Does Divac have a favorite memory? Yes, although, he said, "It's not a 'favorite' one." It was Game 4 of those 2002 conference finals. The Kings led the series 2-1 at that point and held a 20-point lead at the end of the first quarter. But the Lakers rallied.
In the fourth, Divac made a free throw to give the Kings a 99-97 lead with 11.8 seconds left. Bryant drove to the basket, but Divac contested a short shot, and Bryant missed. O'Neal gathered the rebound and tried for a putback, but he missed, too.
"I tried to knock the ball down and kind of hope that time was going to expire," Divac said.
Instead, he tipped the ball back out, and it went straight into the hands of Lakers forward Robert Horry, who launched and buried a 3-pointer from the top of the key as time expired.
"Basically, I threw the pass to Robert Horry, and he hit the 3," Divac said. "That was obviously a tough, tough time for us."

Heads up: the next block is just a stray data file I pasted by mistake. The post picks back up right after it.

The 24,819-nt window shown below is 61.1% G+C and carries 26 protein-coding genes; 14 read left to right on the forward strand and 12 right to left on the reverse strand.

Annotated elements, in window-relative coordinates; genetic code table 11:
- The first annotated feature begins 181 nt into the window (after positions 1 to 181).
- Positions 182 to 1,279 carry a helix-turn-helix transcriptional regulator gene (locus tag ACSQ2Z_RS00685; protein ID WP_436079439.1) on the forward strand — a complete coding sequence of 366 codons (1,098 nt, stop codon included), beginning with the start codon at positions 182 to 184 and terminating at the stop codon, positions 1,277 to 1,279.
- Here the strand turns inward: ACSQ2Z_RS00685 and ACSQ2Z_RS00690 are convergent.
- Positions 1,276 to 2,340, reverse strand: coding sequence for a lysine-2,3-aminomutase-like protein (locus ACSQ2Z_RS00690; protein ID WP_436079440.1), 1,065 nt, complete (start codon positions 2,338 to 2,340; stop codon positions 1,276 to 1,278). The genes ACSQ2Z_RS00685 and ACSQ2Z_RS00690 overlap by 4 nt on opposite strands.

Divac rejoined the Lakers for his final NBA season in 2004-05, teaming with the player with whom his career had long been intertwined.
"I knew he was very passionate about basketball, but seeing him every day in practices -- if you had a doubt or if you were wondering why he was so successful, being around him, you knew exactly why he's successful," Divac said. "He's 100 percent in every single practice, just the way he played, the things that he was doing for all his teammates to be the same way. That's something that makes everybody better on the floor.
"A lot of guys could learn a lot from him, the way he conducts himself with all the basketball things."
Divac said the two never brought up that fateful trade, either.
"Now, from this distance, I'm very happy that he went to L.A. and had the career that he had and became one of the greatest players," Divac said. "I have a lot of respect for him. I think he brought to the league something special. We're all thankful for the career he's had."
And now that he's in the business of considering transactions and evaluating assets, Divac has even more perspective about being involved in the trade that nearly 20 years ago made Bryant a Laker.
"I didn't like it in the beginning, but later on, if I was in Jerry West's shoes, I would do the same thing," Divac said with a laugh.
"I would trade myself for Kobe, no-brainer."